Any PM's reputation partly depends on who is on either side of him. Maggie, like her or not, is one of the Great peacetime Prime Ministers. So far, Blair is doing quite well, but he has not yet been tested. If Blair does well, and makes changes on the scale that Maggie did, then Major will be forgotten, but if Blair fails, history will ask why we didn't re-elect Major. Jon Livesey
Jon Livesey, USA

Undoubtedly the man who returned the country to normalcy after an age of political radicalism and darkness when dictators where praised and invited over for state visits. Surely his was a time when British foreign policy was not dictated by Washington but by the interests of the country and its peoples. Yes his only flaw was being in the Tory party of his day. One that had been contaminated by his predecessor.
Don. Christopher, U.S.A.

John Major was actually a very good PM and his Government achieved great things. Sadly, since he left office he has besmirched his own reputation with his constant carping from the sidelines so History will no doubt treat him less respectfully than may otherwise have been the case .
Harry Attman, UK

Major was an honourable, good man promoted too quickly. It is obvious he was out of his depth and achieved electoral support only because of the Thatcher legacy and the shambles of the then Labour Party. His secretary's diaries reveal the true picture of those muddled times.

In the great book of history Mr Major will no doubt be filed under the Failure section . You Brits should have stuck with Mrs Thatcher , she was the best .
David I R Tygrebe, US

As the last ever Conservative PM - we hope !
Thomas Raders, UK

John Major is the most important political figure in the latter years. The biggest mistake of the English is that they did not re-elect him. Now they wish they had, but it's too late. Much like what happened with the Americans and George Bush. Some people never learn, and when they do it's the hard way! Posterity will show that England and its politics increased their strength and dignity during the Major years. Pity that Mr. Blair did not follow up...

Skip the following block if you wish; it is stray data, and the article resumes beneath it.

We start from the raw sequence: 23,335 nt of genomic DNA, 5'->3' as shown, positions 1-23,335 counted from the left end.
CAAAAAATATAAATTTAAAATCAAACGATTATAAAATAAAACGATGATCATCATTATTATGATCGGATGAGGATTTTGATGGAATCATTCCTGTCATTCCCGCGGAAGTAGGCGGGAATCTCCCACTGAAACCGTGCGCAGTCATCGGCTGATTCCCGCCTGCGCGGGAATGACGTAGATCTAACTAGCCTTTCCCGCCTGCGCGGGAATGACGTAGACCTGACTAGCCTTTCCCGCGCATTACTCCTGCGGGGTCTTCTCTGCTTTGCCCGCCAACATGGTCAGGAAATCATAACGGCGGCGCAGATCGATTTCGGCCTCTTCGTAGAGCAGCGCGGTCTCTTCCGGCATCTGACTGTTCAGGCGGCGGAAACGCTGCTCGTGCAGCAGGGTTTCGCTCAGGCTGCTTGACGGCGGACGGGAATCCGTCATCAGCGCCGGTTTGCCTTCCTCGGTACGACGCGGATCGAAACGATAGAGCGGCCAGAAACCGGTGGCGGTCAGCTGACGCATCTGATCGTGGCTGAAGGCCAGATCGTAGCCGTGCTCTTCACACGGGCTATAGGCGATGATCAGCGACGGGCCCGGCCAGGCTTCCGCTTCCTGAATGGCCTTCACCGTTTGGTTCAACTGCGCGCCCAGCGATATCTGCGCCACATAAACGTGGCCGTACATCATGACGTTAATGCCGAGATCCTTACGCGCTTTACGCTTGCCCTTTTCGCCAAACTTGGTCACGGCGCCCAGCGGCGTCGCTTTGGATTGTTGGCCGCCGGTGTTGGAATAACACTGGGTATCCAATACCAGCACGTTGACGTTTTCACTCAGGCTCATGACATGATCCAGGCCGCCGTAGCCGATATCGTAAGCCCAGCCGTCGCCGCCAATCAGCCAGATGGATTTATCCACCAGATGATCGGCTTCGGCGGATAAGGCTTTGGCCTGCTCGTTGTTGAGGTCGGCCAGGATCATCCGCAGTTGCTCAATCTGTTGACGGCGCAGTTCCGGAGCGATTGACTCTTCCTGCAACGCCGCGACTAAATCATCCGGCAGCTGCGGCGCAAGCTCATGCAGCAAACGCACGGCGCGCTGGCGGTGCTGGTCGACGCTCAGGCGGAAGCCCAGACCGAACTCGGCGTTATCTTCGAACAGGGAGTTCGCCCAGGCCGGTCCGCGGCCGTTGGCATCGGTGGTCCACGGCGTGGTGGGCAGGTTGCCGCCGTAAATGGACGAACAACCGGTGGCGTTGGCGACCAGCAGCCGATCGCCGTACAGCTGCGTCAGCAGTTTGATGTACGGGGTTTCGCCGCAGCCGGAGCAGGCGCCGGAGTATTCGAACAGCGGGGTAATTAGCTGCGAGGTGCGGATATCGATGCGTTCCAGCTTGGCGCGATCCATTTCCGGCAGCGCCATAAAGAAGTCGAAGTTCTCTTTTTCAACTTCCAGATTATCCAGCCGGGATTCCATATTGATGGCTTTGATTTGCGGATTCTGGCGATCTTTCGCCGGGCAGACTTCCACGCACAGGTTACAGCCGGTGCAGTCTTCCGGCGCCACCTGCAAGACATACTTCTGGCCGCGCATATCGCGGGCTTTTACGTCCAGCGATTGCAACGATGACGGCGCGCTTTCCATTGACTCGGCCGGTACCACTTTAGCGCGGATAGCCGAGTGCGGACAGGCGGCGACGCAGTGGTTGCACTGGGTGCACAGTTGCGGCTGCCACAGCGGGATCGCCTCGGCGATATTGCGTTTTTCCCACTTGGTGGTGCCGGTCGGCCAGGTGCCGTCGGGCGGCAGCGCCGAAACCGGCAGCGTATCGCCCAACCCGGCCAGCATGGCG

Ulysses Christodoulou, USA

He was definitely a much better PM than the press would now have you believe. I say it candidly, but his two major problems were following hot on the heels of Mrs Thatcher and looking like one half of Little and Large.
Rob Docherty, England

John Major was useless as Prime Minister He knows it and the public know it. Having met his brother at several parties in and around London, I would certainly have picked Terry to be a better Prime Minister. Something to do with: "May the Best Clown Win"

I wouldn't presume to speak for anyone in the UK, but in the USA, Mr. Minor shall probably be remembered as the poor chap who made a political commercial for President George Bush in 1992, thereby delivering a few more votes to the challenger, Governor Bill Clinton. From all of us who voted for Bill Clinton, a hearty "thanks" to Mr. Minor.
Rath Andor, USA

He may have been decent but lacked leadership. He should have faced down the left of his party and gone in the direction that Hague is taking the Tories. A wholeheartedly Thatcherite party will stand much more chance of success against a centrist New Labour.
Paul Staines, UK

John Major was just unlucky; Becoming the leader of a Party that was in decline and winning an election at a time when it was better to be in the opposition.
Chee Leong, Malaysia

As Paddy Ashdown once said, John Major was a decent man, leading a truly awful party. But whilst we cannot blame him for the disloyalty of Redwood and Portillo, he is responsible for the lack of leadership that characterised his time in Downing Street. Not just leadership of the Tories, but leadership of Britain, a role in which Major was hopelessly and damagingly out of his depth. The political problems for the Tory Party that he presided over then, are every bit as present now. The people that he once said reminded him of the sound of 'men in flapping white coats' have control of today's Tory Party. The trite national legacies of the Major years, such as the Cones Hotline may be mocked, but he will be rightly criticised for such disasters as the Beef Ban and the disastrous privatisation of British Rail.
Simon James, England

Essentially a decent man doomed to failure by a thoroughly contemptible bunch of backstabbing, cowardly losers
JK, England